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-==== Wnt Signalling ====+More recently, we have collaborated with Dr. Chamberlin (Ohio State University, USA) to discover a new class of genes that inhibit cell proliferation (termed 'inappropriate vulva proliferation' or //ivp//). Our work ([[https://pubmed.ncbi.nlm.nih.gov/31960924/|Chamberlin et al. 2019]]) has revealed that //ivp// genes encode novel, nuclear proteins that are important for chromatin-mediated gene regulation. 
  
-Another project deals with the regulation of Wnt Signal transduction pathway. Wnt proteins form a family of highly conserved secreted signaling molecules that regulate cell-to-cell interactions during embryogenesis. Insights into the mechanisms of Wnt action have emerged from several systems: genetics in //Drosophila// and //C. elegans//; biochemistry in cell culture and ectopic gene expression in Xenopus embryos. Mutations in Wnt genes or Wnt pathway components lead to specific developmental defects, while various human diseases, including cancer, are caused by abnormal Wnt signaling. As currently understood, Wnt proteins bind to receptors of the Frizzled and LRP families on the cell surface. Through several cytoplasmic relay components, the signal is transduced to beta-catenin, which enters the nucleus and forms a complex with TCF to activate transcription of Wnt target genes.\\+ 
 +---- 
 +===== Stress response and aging ===== 
 +Another major focus of our lab is to investigate the mechanism of stress response and how it affects the behaviour and aging of animals.  
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 +We have found that an Axin family member in //C. elegans//, termed //pry-1//, plays an essential role in the maintenance of stress response and normal lifespan of animals. Axins are bona-fide components of Wnt signal transduction pathway ([[https://www.ncbi.nlm.nih.gov/pmc/articles/PMC6956378/|see this review]]). Mutations in Wnt signaling components lead to a variety of defects. As currently understood, Wnt proteins bind to receptors of the Frizzled and LRP families on the cell surface. Through Axin and several other cytoplasmic relay components, the signal is transduced to beta-Catenin, which enters the nucleus and interacts with TCF to regulate gene expression changes.\\ 
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 +Interestingly, our work has suggested that PRY-1's role in aging does not involve any of the known factors of Wnt signaling. The data demonstrate that PRY-1 interacts with AAK-2 (AMP Kinase) and DAF-16 (FOXO family member), presumably in the form of a complex, to regulate genes involved in lifespan maintenance [[https://www.biorxiv.org/content/10.1101/2020.04.22.055962v1.full|read the paper]].\\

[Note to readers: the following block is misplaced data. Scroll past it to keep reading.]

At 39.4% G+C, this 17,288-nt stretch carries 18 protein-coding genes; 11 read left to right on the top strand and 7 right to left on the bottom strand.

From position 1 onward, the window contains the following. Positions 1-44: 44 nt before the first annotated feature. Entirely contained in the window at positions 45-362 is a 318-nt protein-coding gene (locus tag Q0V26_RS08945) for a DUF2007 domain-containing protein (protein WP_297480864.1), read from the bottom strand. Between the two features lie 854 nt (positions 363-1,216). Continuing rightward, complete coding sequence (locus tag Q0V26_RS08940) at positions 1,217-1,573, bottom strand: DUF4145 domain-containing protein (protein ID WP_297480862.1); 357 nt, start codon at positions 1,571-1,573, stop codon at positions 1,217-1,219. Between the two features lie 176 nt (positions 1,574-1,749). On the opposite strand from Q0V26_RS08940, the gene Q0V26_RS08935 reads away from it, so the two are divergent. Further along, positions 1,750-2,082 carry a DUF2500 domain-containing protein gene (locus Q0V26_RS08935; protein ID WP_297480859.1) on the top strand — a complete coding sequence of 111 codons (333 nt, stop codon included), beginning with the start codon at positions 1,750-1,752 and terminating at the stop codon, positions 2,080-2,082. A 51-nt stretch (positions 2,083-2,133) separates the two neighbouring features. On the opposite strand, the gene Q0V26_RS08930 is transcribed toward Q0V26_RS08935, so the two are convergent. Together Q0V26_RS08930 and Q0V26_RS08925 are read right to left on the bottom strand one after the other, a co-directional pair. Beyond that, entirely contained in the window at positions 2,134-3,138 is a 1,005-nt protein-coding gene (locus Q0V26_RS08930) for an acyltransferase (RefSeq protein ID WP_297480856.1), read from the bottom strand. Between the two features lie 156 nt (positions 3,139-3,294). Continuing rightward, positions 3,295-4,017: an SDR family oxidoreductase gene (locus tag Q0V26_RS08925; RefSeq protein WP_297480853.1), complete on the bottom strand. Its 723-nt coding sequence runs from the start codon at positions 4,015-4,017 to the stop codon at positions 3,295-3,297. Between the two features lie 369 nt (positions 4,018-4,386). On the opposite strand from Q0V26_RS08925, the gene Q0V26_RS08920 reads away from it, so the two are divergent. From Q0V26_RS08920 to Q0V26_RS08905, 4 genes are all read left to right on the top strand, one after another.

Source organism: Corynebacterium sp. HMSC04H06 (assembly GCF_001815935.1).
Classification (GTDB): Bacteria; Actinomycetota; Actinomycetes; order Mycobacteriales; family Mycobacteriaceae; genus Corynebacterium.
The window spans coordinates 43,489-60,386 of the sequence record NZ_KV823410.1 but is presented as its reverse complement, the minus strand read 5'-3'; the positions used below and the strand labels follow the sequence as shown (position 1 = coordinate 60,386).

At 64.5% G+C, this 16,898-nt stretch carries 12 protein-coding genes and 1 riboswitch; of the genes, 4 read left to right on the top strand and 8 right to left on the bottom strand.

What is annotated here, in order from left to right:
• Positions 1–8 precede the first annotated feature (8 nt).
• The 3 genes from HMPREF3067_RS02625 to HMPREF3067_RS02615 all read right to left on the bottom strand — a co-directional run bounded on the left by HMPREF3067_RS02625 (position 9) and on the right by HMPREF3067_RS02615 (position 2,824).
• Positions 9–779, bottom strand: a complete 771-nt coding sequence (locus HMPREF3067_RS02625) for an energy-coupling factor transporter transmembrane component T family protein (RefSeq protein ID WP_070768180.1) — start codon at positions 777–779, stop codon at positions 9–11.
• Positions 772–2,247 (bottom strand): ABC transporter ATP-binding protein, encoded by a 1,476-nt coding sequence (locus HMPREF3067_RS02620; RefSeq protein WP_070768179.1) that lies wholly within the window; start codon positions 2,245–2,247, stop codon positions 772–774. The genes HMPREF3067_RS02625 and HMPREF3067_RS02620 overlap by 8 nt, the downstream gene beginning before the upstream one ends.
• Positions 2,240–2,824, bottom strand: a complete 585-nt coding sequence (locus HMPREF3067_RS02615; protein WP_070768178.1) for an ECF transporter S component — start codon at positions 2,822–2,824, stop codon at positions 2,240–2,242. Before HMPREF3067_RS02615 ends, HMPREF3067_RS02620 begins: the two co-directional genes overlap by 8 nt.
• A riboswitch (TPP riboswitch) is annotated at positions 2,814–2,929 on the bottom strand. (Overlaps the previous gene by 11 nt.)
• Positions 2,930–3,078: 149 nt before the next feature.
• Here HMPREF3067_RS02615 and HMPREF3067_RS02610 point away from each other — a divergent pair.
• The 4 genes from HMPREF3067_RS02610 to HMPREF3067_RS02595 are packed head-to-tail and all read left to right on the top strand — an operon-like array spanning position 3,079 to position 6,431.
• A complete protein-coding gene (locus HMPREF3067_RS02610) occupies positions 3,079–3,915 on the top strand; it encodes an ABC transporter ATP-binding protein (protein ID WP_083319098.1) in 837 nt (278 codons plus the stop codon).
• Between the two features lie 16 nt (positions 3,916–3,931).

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 ===== Electrotaxis ===== ===== Electrotaxis =====
  
-{{ :images:electrotaxis.gif?400|}}Our lab is also investigating the electrotaxis phenomenon in nematodes, the neuronal basis of this behavior, and its applications.\\+{{ :images:electrotaxis.gif?400|}}Our lab is also investigating the mechanism of electrotaxis behaviour in nematodes and its applications.\\
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-**Electrotaxis is the movement of organisms in response to an electric field stimulus.** In collaboration with Ravi Selvaganapathy (Mechanical Engineering, McMaster University) <color blue>we provided the first evidence of electrotaxis in //C. elegans// in a microfluidic channel environment (Rezai et al., Lab Chip 2010). We showed that low voltage DC electric field induces worms to swim towards cathode with a characteristic speed. This response is robust, instantaneous and highly sensitive.</color> Subsequently, we demonstrated that dopamine (DA) neurons play important role in mediating the electrotaxis behavior. The involvement of DA signalling provides a basis to model Parkinson's disease in //C. elegans//, and to investigate the mechanism of neurodegeneration and to identify neuorprotective chemicals. +**Electrotaxis is the movement of the organism in response to an electric field stimulus.** In collaboration with Ravi Selvaganapathy (Mechanical Engineering, McMaster University) <color blue>we provided the first evidence of electrotaxis response of //C. elegans// in a microfluidic device (Rezai et al., Lab Chip 2010). We demonstrated that worms, when exposed to a low voltage DC current inside a liquid-filled micro-channel, move in a directed manner towards cathode with a characteristic speed. This response is robust, instantaneousand highly sensitive.</color> Subsequently, we demonstrated that dopamine (DA) neurons play an important role in mediating the behavior. The involvement of DA signalling provides a basis to model Parkinson's disease in //C. elegans//, and to investigate the mechanism of neurodegeneration as well as to screen for chemicals with neuorprotective properties
research.1508850068.txt.gz · Last modified: 2017/10/24 13:01 by 127.0.0.1